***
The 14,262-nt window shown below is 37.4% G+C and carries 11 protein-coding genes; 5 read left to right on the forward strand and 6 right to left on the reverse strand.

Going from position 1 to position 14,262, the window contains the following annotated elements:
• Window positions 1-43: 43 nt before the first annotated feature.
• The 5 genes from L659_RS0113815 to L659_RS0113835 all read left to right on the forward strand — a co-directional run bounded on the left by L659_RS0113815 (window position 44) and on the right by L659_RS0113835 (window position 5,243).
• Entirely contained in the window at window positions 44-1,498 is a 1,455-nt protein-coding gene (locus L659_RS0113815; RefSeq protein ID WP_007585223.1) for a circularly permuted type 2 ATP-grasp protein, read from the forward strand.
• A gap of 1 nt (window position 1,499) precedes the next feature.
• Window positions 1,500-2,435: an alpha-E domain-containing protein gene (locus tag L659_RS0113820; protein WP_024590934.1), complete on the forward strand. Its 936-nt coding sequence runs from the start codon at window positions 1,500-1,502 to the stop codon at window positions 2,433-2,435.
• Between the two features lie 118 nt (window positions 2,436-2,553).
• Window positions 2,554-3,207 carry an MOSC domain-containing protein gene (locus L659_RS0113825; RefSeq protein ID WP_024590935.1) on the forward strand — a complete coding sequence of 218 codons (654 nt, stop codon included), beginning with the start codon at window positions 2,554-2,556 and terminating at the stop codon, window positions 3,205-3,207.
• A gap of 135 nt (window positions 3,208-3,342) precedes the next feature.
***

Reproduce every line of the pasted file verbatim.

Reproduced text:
The 14,262-nt window shown below is 37.4% G+C and carries 11 protein-coding genes; 5 read left to right on the forward strand and 6 right to left on the reverse strand.

Going from position 1 to position 14,262, the window contains the following annotated elements:
• Window positions 1-43: 43 nt before the first annotated feature.
• The 5 genes from L659_RS0113815 to L659_RS0113835 all read left to right on the forward strand — a co-directional run bounded on the left by L659_RS0113815 (window position 44) and on the right by L659_RS0113835 (window position 5,243).
• Entirely contained in the window at window positions 44-1,498 is a 1,455-nt protein-coding gene (locus L659_RS0113815; RefSeq protein ID WP_007585223.1) for a circularly permuted type 2 ATP-grasp protein, read from the forward strand.
• A gap of 1 nt (window position 1,499) precedes the next feature.
• Window positions 1,500-2,435: an alpha-E domain-containing protein gene (locus tag L659_RS0113820; protein WP_024590934.1), complete on the forward strand. Its 936-nt coding sequence runs from the start codon at window positions 1,500-1,502 to the stop codon at window positions 2,433-2,435.
• Between the two features lie 118 nt (window positions 2,436-2,553).
• Window positions 2,554-3,207 carry an MOSC domain-containing protein gene (locus L659_RS0113825; RefSeq protein ID WP_024590935.1) on the forward strand — a complete coding sequence of 218 codons (654 nt, stop codon included), beginning with the start codon at window positions 2,554-2,556 and terminating at the stop codon, window positions 3,205-3,207.
• A gap of 135 nt (window positions 3,208-3,342) precedes the next feature.